Pre-foreclosure home listings may provide you the opportunity to find a new home or investment property at a great price. You can find pre-foreclosure listings yourself or through a real estate agent.
What is pre-foreclosure?
Before you hunt for pre-foreclosure listings, you need to understand them. Pre-foreclosure sales typically happen when a homeowner can no longer pay the mortgage and wants to avoid foreclosure. He or she may have received a Notice of Default (NOD), a Notice of Sale (NOS) or a Lis Pendens, which means “suit pending.”
The homeowner may owe more on the mortgage than the home is worth, because house values dropped. In this case, the home may be offered in a short sale, which is a type of pre-foreclosure sale in which the lender agrees to accept a payoff that is less than the mortgage balance. Many pre-foreclosure home listings exist because homeowners are taking proactive steps to rectify a difficult financial situation.
Steps to buy a home in pre-foreclosure
1) Search public records and public notices
You don’t need a real estate agent to search for homes in pre-foreclosure. Pre-foreclosure listings may be found in in public records at your county courthouse and in public notices in your local newspaper. When the lender sends a homeowner a NOD or NOS, it must also file the notice with the county and print it in the legal notices section of the newspaper for several consecutive weeks.
You may go to the county clerk’s or county recorder's office and ask to view these records free of charge or watch the legal notices section of the newspaper. Remember that these notices indicate that the homeowner is struggling to pay the mortgage, not that he or she wants to sell. You or your real estate agent will need to ask the homeowner if he or she is interested in selling during pre-foreclosure. It’s advised that you send a postcard or letter inquiring about a sale rather than knock on the door.
If you'd rather look for homes that are foreclosed, this guide explains how to find them and buy them.
Foreclosure laws in each state dictate how quickly a home can be foreclosed once a homeowner is in default and the rules regarding pre-foreclosure sales. Go here to get specific information about the state in which you intend to buy.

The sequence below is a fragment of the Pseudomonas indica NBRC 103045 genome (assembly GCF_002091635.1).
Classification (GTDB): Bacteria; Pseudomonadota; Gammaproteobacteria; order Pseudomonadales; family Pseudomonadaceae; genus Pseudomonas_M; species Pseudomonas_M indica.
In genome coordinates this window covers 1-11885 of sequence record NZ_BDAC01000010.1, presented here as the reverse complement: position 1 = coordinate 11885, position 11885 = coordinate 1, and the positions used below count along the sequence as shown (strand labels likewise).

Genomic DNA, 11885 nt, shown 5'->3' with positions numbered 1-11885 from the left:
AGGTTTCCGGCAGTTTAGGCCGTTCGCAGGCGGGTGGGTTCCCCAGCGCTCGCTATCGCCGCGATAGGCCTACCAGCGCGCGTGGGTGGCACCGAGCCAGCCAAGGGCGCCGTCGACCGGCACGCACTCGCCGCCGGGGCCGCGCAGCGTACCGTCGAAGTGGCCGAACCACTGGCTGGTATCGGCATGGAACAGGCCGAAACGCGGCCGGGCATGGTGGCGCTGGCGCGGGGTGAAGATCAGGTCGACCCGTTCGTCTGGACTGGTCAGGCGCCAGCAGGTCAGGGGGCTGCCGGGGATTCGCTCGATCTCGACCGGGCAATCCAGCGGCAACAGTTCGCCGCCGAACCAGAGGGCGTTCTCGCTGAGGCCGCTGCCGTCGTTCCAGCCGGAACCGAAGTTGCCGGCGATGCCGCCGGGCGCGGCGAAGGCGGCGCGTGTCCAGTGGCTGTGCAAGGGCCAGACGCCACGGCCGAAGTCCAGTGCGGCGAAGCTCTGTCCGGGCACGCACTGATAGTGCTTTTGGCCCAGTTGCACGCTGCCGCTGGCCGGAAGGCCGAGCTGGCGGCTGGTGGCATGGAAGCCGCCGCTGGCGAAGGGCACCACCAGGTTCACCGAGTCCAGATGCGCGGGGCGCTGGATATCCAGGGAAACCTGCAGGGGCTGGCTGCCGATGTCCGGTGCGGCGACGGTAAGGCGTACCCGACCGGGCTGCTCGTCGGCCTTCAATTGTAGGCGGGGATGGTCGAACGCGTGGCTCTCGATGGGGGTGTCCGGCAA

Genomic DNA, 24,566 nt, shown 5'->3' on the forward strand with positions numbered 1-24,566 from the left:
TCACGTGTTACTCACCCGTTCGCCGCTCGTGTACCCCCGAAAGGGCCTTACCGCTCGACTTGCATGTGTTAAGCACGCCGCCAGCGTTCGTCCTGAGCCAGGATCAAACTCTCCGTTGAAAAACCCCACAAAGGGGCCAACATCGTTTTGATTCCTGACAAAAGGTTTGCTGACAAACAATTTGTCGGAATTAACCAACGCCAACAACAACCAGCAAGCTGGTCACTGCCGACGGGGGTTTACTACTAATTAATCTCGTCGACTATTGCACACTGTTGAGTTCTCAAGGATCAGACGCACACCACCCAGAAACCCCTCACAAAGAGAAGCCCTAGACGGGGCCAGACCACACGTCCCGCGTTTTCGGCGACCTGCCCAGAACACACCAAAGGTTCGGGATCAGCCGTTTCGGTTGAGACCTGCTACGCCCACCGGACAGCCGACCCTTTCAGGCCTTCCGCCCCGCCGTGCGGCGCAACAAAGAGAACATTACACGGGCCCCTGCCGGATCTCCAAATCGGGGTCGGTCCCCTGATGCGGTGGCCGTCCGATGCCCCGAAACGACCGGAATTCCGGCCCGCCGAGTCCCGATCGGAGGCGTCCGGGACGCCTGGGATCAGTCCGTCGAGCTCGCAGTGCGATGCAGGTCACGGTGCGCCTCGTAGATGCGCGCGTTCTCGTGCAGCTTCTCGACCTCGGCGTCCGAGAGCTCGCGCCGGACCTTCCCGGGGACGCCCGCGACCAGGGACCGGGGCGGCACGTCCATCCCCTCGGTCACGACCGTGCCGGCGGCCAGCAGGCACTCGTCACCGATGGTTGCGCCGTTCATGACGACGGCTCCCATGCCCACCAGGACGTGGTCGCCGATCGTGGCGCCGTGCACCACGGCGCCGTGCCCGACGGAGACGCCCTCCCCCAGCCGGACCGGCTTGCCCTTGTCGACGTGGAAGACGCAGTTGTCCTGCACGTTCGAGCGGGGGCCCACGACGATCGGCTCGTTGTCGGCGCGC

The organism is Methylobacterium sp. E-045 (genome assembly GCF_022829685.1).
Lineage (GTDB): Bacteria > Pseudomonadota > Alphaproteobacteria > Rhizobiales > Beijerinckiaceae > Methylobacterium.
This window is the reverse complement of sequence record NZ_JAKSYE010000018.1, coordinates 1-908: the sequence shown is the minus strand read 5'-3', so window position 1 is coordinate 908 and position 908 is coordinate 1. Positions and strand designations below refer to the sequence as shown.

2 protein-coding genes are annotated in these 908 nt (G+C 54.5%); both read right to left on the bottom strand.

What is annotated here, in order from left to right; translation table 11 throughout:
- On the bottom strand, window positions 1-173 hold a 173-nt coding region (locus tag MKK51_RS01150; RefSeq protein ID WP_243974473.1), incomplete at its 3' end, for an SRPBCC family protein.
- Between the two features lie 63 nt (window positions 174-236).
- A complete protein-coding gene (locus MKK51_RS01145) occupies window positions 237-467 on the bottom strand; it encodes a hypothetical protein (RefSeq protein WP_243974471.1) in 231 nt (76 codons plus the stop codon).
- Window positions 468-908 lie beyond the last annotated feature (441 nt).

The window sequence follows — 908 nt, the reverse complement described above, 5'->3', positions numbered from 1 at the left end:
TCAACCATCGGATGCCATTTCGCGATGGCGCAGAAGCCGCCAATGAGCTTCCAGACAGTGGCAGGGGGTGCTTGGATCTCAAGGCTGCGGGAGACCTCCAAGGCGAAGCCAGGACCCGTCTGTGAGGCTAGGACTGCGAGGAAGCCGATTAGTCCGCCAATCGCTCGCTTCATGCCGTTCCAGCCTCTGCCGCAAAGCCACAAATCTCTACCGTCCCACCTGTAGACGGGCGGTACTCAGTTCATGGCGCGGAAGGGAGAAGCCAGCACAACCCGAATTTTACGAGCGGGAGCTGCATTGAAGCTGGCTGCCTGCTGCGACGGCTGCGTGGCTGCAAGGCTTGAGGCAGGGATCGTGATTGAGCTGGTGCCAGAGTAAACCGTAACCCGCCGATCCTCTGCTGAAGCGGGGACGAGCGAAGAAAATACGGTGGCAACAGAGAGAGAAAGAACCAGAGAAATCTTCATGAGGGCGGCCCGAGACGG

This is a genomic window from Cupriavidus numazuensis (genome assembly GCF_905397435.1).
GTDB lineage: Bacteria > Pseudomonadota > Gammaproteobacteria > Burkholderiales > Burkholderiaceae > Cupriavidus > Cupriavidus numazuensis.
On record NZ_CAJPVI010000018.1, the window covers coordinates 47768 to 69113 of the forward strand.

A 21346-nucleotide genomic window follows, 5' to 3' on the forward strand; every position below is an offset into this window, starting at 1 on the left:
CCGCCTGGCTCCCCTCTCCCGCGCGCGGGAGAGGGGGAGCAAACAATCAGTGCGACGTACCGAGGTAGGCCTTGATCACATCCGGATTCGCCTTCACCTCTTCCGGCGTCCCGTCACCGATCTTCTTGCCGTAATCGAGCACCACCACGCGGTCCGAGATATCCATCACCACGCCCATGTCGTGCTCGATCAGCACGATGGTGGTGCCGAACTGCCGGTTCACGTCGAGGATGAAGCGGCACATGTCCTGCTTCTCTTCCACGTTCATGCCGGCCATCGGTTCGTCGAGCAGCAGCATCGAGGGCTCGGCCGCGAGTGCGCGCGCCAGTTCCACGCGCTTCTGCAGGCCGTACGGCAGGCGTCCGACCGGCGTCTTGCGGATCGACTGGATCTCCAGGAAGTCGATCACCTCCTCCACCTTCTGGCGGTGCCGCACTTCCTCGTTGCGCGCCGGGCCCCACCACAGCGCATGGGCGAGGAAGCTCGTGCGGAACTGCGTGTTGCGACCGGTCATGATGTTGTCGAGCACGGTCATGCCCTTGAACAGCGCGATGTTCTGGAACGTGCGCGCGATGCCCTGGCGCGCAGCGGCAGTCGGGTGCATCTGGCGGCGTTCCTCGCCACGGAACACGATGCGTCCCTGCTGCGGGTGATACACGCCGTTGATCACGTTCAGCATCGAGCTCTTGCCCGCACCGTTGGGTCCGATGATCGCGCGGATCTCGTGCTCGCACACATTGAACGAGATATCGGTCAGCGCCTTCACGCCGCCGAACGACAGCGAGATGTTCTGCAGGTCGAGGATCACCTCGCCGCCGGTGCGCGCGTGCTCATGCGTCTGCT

2) Get help from real estate agents
You can find pre-foreclosure home listings several ways. First, there are real estate agents who specialize in pre-foreclosure sales. These agents can help you identify good deals, homes that are in a state of disrepair and home sales in which negotiations will be difficult. They will also talk to homeowners for you, which may be unpleasant if you aren’t sure if the homeowner wants to sell or not. In some cases, homeowners are scrambling to pay the late payments and stop foreclosure proceedings.
You can find real estate agents online, in printed directories or from pre-foreclosure sale signs on properties. An agent representing a pre-foreclosure listing in a neighborhood where you want to buy will probably know of other properties in the area being sold in pre-foreclosure. Real estate agents also maintain business relationships with banks and other mortgage lenders, so they often have information about sales that have not yet been made public. Even if you find a pre-foreclosure sale through your own searches, you may need a real estate agent to negotiate and close the sale, as is the case with government short sales.
3) Search websites with pre-foreclosure listings
The Internet is another resource for pre-foreclosure home listings. Banks, mortgage lenders, real estate agents and government agencies list pre-foreclosure sales, short sales and foreclosure sales online. There are several websites that compile these listings for you and may even send you email alerts. They often charge a fee, so you will need to weigh that cost with the convenience of the service.
One of the best sites to look for homes in pre-foreclosure is the U.S. Housing and Urban Development (HUD) website. Houses in the HUD Pre-Foreclosure Sales Program are short sales. To buy a home through a HUD Pre-Foreclosure Sale, you must use a HUD-approved real estate agent and follow set guidelines.
Rules of a HUD Pre-Foreclosure Sale include:
- You cannot be related to the homeowner
- You must offer at least 88 percent of the home’s appraised value in the first 30 days of the sale
- You must offer at least 86 percent of the appraised value in the following 30 days of the sale
- After the home is for sale 60 days, you must offer at least 84 percent of the appraised value